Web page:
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Alcohol attitudes during the holidays and COVID

Stu Johnson

The month of December, even during coronavirus times, often brings with it get-togethers and parties. That can mean the consumption of alcoholic beverages. For most, it is a time of celebration and socializing. But, for some, it can be the furthering of an alcohol use disorder.

UK Student Center
Stu Johnson
UK Student Center

While drinking alcohol occurs in various age groups, some of the higher consumption levels are found in those 18-to-26. Here’s just a sample of attitudes about drinking from four UK students, Dare, Rachel, Madison, and Liam.

“It’s cool every now and then but like, not an everyday thing.”

“I just don’t see any benefit in it. I don’t see any gain. I also am religious, so I don’t see a, like, a benefit to drinking, like I don’t think it brings anything good necessarily into the picture. But I don’t judge others that do. I think it’s totally fine if you do. It’s just a personal decision that I don’t think that I should.”

“I definitely think there’s the potential for it in college since we’re on our own. We’re able to make our own decisions. We’re not influenced by parents, more so by other people. So, there’s definitely more the potential for alcoholism, just because of the binge drinking culture. So, I definitely think that’s a risk factor.”

“And a lot of it is apathy towards wanting to know the line. A lot of people think it’s cool to cross the line. So, I would say specifically on college campuses awareness of crossing the line is minimal.”

National reports have cited increases in heavy drinking among men and women over the last two years during the pandemic. It’s also been labeled as a factor in air travel misbehavior. Within the last week, an airline attendant organization asked that the availability of drinks prior to flights be scaled back.

Mark Fillmore-University of Kentucky Department of Psychology
University of Kentucky
Mark Fillmore-University of Kentucky Department of Psychology

Mark Fillmore is director of graduate studies in the University of Kentucky’s Department of Psychology. He says surveying is typically the best way to assess drinking activity. Fillmore said Kentucky figures have climbed over the years. “The increase in Kentucky is steeper than national. We are moving up. We have increased our levels of consumption, perhaps, maybe we’ve shown a 50% increase in levels of consumption from back to 2006,” said Fillmore.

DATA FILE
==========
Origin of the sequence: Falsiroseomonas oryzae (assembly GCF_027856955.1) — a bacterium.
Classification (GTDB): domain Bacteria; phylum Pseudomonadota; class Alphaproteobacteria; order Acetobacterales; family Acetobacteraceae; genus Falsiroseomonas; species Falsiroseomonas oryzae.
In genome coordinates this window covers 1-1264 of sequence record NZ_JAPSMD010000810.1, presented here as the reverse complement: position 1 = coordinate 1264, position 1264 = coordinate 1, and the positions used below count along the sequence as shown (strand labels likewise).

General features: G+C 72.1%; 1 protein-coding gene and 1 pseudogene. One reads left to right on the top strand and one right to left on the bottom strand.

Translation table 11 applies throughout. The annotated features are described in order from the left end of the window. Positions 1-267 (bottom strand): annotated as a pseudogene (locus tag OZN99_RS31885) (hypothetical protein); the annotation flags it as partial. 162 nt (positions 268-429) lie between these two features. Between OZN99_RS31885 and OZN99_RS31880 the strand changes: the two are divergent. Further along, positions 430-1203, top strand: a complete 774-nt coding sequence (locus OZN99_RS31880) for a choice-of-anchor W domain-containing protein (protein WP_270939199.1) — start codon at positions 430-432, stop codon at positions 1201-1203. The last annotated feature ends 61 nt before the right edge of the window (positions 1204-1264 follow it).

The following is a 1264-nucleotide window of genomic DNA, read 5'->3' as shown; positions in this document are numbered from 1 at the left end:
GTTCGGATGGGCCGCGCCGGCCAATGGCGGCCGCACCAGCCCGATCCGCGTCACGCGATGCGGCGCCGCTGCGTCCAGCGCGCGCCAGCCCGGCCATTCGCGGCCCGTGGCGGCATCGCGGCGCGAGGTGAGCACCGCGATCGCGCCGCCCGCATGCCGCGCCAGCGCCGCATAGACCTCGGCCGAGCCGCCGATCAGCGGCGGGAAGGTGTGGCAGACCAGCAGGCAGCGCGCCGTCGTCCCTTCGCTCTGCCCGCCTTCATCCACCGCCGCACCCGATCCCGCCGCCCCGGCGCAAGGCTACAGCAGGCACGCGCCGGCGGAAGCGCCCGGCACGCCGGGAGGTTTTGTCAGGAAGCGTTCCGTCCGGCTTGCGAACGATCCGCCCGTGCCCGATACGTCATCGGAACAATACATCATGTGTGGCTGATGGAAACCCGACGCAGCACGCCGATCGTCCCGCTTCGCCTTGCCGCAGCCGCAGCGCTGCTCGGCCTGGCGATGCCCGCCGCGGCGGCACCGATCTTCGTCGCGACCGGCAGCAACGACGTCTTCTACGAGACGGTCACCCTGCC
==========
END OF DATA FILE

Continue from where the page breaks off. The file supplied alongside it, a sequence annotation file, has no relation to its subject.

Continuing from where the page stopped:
Fillmore said that followed a slow decline in alcohol use in the 1980’s and 90’s.

Kentucky’s bourbon industry has grown dramatically over the last decade. In all there are some 32 distilleries as part of two different Bourbon trails. Sarah Barnes is the director of industry responsibility and sustainability with the Kentucky Distillers Association. Barnes said when tours resumed following a hiatus created by coronavirus, trail participants were ready to get out and it did create some challenges. “We obviously have some isolated incidents, sometimes later in the day those get a little bit worse, but most of our distilleries are equipped with that. Most of our tour partners that bring tour buses to us are partners for a reason. And so, they’ve done a really good job of everybody having each other’s back,” explained Barnes

Barnes noted there’s respect for those visitors who choose not to drink bourbon. She added there’s a mocktail project which leads to creative drinks. Barnes said some will, “blow a regular cocktail out of the water.”

UK’s Mark Fillmore said there’s no evidence that an increase in distilleries or production increases consumption in a region. He noted alcohol is already readily available in liquor stores.

One of many recovery programs in Lexington is found in Shepherds House.

Robert Girardot
Stu Johnson
Robert Girardot

29-year-old Robert Girardot resides in a sober living apartment. He said he started drinking in middle school. “I’ve battled alcoholism and drug use for years now and I’ve lost a marriage out of it, I’ve lost cars, homes. I have a child on the way now. My current wife has an EPO on me because of my addiction and alcoholism,” said Girardot

Girardot is involved in a 12-step program. The Jessamine County man said he’s been a dry drunk before, sober but miserable and always craving. He believes the AA strategy can work. “Anybody with certain addictions, we are me, myself, and I. It’s about me. I don’t care about my family. I don’t care about my kid. But, once you find a higher power, greater than yourself, of anything, I don’t care what you are, who you are. If you can just find something to believe that’s higher than your own self, it will change your whole life,” added Girardot

Girardot said his short-term goal is to live a sober life. He also wants to make a better career choice and be a good father, a real father.

UK Psychology Professor Mark Fillmore said treatment can be a difficult road to travel successfully. He noted the best strategy lies with prevention. Fillmore added if the problem of alcohol use disorder can be prevented in the first place, “we’re better off as a state.”

Stu has been reporting for WEKU for more than 35 years. His primary beat is Lexington/Fayette government.
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